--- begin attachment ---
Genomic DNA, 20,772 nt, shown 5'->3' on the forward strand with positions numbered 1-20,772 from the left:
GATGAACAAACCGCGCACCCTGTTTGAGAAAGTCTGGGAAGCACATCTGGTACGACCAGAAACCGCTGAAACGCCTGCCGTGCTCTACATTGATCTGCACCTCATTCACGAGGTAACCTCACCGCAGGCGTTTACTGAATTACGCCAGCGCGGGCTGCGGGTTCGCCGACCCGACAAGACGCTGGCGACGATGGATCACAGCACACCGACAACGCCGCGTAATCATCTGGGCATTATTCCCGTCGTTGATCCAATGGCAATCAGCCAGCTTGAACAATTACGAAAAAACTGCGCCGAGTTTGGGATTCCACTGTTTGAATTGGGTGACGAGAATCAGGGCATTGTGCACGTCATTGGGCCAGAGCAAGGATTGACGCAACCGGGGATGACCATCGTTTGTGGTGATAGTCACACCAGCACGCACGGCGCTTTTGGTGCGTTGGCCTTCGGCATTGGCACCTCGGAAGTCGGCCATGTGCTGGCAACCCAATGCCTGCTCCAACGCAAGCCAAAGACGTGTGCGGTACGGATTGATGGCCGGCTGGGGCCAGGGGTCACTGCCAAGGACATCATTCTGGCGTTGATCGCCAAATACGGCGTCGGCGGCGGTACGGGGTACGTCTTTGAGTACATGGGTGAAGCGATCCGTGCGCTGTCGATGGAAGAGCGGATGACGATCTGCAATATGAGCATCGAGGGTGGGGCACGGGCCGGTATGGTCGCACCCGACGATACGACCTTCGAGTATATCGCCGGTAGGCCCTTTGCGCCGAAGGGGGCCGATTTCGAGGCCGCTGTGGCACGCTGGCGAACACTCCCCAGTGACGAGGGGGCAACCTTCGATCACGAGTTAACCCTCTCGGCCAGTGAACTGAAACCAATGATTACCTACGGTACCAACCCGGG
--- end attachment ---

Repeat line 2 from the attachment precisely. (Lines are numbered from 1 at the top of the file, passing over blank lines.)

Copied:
GATGAACAAACCGCGCACCCTGTTTGAGAAAGTCTGGGAAGCACATCTGGTACGACCAGAAACCGCTGAAACGCCTGCCGTGCTCTACATTGATCTGCACCTCATTCACGAGGTAACCTCACCGCAGGCGTTTACTGAATTACGCCAGCGCGGGCTGCGGGTTCGCCGACCCGACAAGACGCTGGCGACGATGGATCACAGCACACCGACAACGCCGCGTAATCATCTGGGCATTATTCCCGTCGTTGATCCAATGGCAATCAGCCAGCTTGAACAATTACGAAAAAACTGCGCCGAGTTTGGGATTCCACTGTTTGAATTGGGTGACGAGAATCAGGGCATTGTGCACGTCATTGGGCCAGAGCAAGGATTGACGCAACCGGGGATGACCATCGTTTGTGGTGATAGTCACACCAGCACGCACGGCGCTTTTGGTGCGTTGGCCTTCGGCATTGGCACCTCGGAAGTCGGCCATGTGCTGGCAACCCAATGCCTGCTCCAACGCAAGCCAAAGACGTGTGCGGTACGGATTGATGGCCGGCTGGGGCCAGGGGTCACTGCCAAGGACATCATTCTGGCGTTGATCGCCAAATACGGCGTCGGCGGCGGTACGGGGTACGTCTTTGAGTACATGGGTGAAGCGATCCGTGCGCTGTCGATGGAAGAGCGGATGACGATCTGCAATATGAGCATCGAGGGTGGGGCACGGGCCGGTATGGTCGCACCCGACGATACGACCTTCGAGTATATCGCCGGTAGGCCCTTTGCGCCGAAGGGGGCCGATTTCGAGGCCGCTGTGGCACGCTGGCGAACACTCCCCAGTGACGAGGGGGCAACCTTCGATCACGAGTTAACCCTCTCGGCCAGTGAACTGAAACCAATGATTACCTACGGTACCAACCCGGG